Do you have lots of stuff to sell? It takes the same amount of gas to take 20 packages to the post office as it takes to take 1 package to the post office. Your net profits will always be higher if you sell a bunch of stuff at once than if you sell one item one week and another item another week.
Does the season matter? Pay attention to selling trends on eBay. Back-to-school clothing sells best in July and August. Christmas items sell best in October/November. Don’t auction a Halloween costume in June and then wonder why no one bids. Pay attention. Generally speaking, selling is hottest in October and November—people are doing their holiday shopping and buying more.
What are your other selling options? In general, you’ll make more money running your own auction on eBay than you’ll make, say, taking your items to a consignment shop. However, that’s not always true. Heavy items (see above) may sell for more, locally, because shipping isn’t an issue. In that case, although you may be giving 50% of the profit to your local shop, you’re also saving a ton of time and perhaps selling at a higher price point—resulting in a higher net, overall. Think about it.
There are also local one-to-one selling options like having a garage sale (gigantic hassle, in my opinion, and people will expect low prices) or utilizing Craig’s List (which allows potential crazies to come directly to your house!). I’m not saying there’s anything wrong with these things, I’m just saying that they have their own set of hassles to keep in mind.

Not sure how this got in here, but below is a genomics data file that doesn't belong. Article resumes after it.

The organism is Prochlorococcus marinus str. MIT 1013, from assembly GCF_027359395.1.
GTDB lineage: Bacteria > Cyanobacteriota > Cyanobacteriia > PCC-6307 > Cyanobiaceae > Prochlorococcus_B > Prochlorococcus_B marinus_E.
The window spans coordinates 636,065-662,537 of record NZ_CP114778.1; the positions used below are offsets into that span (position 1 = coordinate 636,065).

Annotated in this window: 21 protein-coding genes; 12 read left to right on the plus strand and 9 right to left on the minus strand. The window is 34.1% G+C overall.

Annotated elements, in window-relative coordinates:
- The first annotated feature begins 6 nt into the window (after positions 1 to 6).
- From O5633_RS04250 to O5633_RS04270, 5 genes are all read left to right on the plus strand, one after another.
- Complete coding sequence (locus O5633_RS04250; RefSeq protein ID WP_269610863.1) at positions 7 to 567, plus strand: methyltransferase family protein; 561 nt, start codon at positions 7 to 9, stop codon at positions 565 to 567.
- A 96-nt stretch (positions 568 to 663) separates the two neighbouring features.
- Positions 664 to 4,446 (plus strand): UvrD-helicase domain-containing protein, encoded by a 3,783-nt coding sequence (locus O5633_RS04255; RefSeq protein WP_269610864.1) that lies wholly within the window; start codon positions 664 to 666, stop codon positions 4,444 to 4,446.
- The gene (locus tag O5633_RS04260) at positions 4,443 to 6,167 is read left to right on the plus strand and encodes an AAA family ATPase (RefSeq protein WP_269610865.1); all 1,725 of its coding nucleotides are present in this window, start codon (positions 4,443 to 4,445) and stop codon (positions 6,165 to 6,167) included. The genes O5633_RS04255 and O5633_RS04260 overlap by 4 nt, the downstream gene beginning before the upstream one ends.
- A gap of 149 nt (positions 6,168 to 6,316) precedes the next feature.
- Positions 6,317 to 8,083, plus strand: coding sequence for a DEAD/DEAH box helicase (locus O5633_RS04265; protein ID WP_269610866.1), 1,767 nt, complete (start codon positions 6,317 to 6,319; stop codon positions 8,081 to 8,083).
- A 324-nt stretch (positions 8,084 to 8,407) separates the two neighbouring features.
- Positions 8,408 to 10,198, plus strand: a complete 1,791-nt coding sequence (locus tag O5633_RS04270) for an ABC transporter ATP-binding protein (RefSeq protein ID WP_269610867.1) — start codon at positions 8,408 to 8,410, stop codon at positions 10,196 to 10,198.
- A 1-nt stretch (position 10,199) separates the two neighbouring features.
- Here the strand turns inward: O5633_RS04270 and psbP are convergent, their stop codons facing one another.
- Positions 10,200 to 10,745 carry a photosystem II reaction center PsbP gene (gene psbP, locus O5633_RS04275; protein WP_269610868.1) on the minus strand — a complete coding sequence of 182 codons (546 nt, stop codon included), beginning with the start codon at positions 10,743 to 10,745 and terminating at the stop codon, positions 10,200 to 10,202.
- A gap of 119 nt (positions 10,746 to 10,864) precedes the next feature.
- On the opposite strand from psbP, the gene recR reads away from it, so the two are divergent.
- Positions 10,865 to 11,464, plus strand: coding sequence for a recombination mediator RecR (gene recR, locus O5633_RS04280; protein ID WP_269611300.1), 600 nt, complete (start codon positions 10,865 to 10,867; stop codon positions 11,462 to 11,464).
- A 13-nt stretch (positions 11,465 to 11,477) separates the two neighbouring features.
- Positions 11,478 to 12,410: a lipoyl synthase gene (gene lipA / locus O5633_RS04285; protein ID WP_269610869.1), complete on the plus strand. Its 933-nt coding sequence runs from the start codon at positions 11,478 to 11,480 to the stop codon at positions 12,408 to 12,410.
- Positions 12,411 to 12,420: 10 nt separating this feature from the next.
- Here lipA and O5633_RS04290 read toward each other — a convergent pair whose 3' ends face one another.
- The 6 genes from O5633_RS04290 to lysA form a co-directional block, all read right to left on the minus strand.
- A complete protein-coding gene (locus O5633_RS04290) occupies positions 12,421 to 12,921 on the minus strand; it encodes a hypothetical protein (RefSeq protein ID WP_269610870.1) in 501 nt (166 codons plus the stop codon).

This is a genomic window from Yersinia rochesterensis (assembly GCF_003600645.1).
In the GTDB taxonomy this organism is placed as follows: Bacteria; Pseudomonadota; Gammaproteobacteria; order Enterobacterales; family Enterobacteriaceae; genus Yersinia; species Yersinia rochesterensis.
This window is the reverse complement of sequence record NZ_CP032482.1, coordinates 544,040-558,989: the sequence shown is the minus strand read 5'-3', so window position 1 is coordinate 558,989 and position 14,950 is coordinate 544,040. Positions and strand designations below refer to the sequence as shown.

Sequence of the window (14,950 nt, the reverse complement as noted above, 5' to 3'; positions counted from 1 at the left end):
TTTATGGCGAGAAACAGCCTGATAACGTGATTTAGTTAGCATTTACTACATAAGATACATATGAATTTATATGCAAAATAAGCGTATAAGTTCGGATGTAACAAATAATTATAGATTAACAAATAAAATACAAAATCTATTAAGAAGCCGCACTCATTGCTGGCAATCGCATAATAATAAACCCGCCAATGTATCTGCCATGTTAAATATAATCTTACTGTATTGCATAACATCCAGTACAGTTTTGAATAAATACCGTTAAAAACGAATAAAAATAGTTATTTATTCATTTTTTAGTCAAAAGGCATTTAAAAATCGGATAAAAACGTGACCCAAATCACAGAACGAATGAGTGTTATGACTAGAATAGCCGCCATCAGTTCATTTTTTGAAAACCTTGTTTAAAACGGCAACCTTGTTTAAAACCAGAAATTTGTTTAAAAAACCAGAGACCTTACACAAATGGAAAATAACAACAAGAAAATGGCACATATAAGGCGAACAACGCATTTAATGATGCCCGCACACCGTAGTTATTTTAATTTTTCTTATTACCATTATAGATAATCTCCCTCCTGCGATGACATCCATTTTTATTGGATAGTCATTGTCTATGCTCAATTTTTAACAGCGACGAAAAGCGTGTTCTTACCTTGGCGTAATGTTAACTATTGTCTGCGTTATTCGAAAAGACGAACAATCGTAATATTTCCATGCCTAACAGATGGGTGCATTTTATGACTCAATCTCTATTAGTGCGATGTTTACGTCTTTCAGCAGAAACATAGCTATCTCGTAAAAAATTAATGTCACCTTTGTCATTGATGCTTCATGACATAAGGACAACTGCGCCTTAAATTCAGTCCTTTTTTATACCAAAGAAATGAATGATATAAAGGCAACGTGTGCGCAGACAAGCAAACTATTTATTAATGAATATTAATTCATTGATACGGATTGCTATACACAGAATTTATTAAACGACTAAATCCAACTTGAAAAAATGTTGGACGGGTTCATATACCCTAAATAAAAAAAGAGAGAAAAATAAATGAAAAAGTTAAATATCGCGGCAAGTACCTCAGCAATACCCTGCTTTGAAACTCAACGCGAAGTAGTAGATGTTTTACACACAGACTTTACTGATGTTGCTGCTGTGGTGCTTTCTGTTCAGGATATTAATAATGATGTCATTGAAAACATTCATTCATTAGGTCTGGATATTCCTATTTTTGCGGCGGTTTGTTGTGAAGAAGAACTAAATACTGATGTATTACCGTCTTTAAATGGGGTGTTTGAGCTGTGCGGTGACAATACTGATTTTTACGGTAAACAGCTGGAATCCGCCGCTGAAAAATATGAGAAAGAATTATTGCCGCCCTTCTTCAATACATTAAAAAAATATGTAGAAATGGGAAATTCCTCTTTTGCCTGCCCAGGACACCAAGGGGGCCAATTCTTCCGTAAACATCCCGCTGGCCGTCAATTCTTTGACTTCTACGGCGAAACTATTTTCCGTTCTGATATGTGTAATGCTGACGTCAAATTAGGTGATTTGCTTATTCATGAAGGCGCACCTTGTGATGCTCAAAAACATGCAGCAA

I take most of my children’s outgrown clothing to a local consignment store where I tend to buy most of their wardrobes. It’s more convenient for me to have credit at the store (and save myself the selling hassles) than cash in my pocket. I only eBay their designer duds which I know will fetch top dollar from people who don’t know any better.
What did you pay for the item, originally? If I paid $30 for a dress and I’m only able to sell it for $20, plus I’ve invested time and hassle in doing so, I’m not likely to jump for joy. But if I happen to pick up a designer children’s item at a yard sale or Goodwill for under a buck and I’m able to net $20 from a quick auction, that’s pretty good. It’s all relative.
You cannot put a price on aggravation. You don’t have to pass an IQ test to get on the internet. People will email you all manner of stupid comments and questions. Is this going to whip you into a froth of frustration, or can you let it roll off your back? Sometimes people will win an auction and immediately fall off the face of the earth. Sometimes people will win an auction and promise to pay as soon as Great-Aunt Bertha gets out of the hospital but then their dog dies and the twister takes its toll on their trailer park and before you know it, a month has passed and you still don’t have your money. Sometimes things go off without a hitch, but you can’t count on it. Unless you’re selling Faberge eggs, over there, you have to decide if it’s worth it to you to deal with the dregs of humanity to make a few bucks. It may be. But if it isn’t, don’t do it. And applaud yourself for knowing your limits.
Best of luck to you in deciding whether or not to swim in the eBay pool. Don’t forget your floaties.